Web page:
Burns takes a very simple approach: he does not place any weight on diagnostic categories or figuring out "why" people behave the way they do or the roots of their problems. Instead, every depressed thought is traced to irrational thought processes. Why those thought processes were developed is irrelevant; the challenge is identifying one's distortions and learning to think more rationally.
Contrary to some reviewers' opinions, I believe this book is best for people who have long-term depression in the medium range (recurrent major depression or dysthymia), with substantial experiences with psychologists. Clearly for more extreme cases - a manic depressive or a suicidal person - the first course of action should be a psychiatrist or psychologist, not a self-help book. This book requires a very high level of involvement and personal responsibility. I believe that it is patients who think of themselves as having a medical problem, seeing psychologists and taking medication for years and perhaps feeling dependent on them, who will at some crisis point become frustrated, develop the energy and motivation to work through a book like this and benefit the most from it.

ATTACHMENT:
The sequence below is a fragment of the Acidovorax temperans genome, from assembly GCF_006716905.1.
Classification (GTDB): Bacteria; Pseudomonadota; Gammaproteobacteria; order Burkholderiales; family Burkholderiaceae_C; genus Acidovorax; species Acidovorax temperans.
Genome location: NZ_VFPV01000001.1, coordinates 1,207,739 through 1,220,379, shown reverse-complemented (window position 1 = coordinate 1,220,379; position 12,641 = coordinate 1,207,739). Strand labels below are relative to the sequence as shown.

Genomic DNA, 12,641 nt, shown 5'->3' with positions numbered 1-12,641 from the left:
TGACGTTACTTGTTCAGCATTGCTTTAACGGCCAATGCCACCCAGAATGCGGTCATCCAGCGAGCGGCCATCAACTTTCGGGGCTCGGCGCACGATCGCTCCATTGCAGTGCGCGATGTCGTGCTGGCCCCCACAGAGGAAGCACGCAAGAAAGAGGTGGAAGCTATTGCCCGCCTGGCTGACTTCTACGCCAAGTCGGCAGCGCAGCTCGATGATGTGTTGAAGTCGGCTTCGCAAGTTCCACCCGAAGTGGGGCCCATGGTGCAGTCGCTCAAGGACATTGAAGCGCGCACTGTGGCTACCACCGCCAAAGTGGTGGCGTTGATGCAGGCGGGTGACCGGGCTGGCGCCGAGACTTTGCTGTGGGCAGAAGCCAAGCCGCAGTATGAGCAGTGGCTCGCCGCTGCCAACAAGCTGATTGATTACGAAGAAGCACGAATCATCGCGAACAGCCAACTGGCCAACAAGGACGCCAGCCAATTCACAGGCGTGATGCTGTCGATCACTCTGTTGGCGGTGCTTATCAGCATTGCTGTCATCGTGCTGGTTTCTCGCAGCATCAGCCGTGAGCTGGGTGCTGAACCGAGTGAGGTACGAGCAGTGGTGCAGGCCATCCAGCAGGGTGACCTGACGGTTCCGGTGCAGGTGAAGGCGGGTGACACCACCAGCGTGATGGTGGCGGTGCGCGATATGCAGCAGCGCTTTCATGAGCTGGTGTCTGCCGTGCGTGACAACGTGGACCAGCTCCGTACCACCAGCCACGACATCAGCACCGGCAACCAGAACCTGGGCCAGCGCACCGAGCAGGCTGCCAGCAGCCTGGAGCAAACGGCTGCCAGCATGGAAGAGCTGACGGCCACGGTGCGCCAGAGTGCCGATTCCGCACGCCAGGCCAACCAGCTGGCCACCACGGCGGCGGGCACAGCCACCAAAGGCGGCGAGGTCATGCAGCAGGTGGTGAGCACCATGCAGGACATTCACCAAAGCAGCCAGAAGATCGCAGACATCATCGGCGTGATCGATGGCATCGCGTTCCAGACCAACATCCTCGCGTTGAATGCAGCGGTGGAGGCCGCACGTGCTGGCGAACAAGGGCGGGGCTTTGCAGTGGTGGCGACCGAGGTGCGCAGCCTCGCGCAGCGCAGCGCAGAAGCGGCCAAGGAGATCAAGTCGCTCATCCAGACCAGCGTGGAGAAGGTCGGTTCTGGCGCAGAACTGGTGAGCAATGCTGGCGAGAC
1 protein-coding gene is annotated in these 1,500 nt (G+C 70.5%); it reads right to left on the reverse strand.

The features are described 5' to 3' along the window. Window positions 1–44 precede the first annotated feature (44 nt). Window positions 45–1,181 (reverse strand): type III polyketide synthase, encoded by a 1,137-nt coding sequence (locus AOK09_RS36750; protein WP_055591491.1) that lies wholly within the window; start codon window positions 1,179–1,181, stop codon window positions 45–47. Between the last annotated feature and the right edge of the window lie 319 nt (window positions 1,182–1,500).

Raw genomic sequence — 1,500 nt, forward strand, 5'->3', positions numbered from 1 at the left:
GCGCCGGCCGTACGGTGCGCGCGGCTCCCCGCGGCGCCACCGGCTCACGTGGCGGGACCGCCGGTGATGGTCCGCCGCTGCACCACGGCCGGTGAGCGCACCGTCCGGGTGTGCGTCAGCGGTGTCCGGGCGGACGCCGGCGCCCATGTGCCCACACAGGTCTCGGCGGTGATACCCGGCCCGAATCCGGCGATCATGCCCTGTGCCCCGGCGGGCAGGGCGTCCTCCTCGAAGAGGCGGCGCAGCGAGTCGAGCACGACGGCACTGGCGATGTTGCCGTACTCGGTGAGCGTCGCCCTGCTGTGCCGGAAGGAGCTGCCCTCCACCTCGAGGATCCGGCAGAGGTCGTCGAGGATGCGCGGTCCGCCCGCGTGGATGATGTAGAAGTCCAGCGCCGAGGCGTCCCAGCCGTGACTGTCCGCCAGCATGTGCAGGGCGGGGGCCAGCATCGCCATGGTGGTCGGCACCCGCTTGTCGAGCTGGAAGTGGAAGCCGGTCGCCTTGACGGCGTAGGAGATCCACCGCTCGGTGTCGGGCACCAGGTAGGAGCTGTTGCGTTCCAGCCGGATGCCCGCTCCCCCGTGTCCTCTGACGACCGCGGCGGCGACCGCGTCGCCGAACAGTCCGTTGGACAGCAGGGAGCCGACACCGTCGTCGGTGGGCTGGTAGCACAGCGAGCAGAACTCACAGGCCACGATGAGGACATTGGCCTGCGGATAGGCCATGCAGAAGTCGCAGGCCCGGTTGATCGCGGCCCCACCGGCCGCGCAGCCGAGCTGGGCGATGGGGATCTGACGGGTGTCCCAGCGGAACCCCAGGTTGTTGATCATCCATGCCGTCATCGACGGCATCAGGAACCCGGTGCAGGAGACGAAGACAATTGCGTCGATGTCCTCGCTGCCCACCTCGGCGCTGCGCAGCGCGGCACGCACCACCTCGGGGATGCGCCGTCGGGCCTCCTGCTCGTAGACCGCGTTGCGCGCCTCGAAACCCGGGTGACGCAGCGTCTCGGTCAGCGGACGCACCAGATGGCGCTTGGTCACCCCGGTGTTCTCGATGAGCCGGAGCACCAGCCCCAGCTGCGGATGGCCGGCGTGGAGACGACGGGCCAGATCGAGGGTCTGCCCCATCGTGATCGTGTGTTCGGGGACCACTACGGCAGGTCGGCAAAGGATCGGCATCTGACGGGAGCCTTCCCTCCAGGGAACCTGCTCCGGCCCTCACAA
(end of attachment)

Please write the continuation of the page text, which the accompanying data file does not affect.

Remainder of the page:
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395 of 420 people found the following review helpful By A Customer on May 22, 2002
Format: Paperback
Many people don't buy into the whole "root of your problems" mentality that seems to infect the mental health fields nowadays. That's understandable. There certainly is something to be said for a more pragmatic, straightforward approach to the treatment of certain mental states. It is to this group of people that Dr. David Burns addresses his Feeling Good Handbook.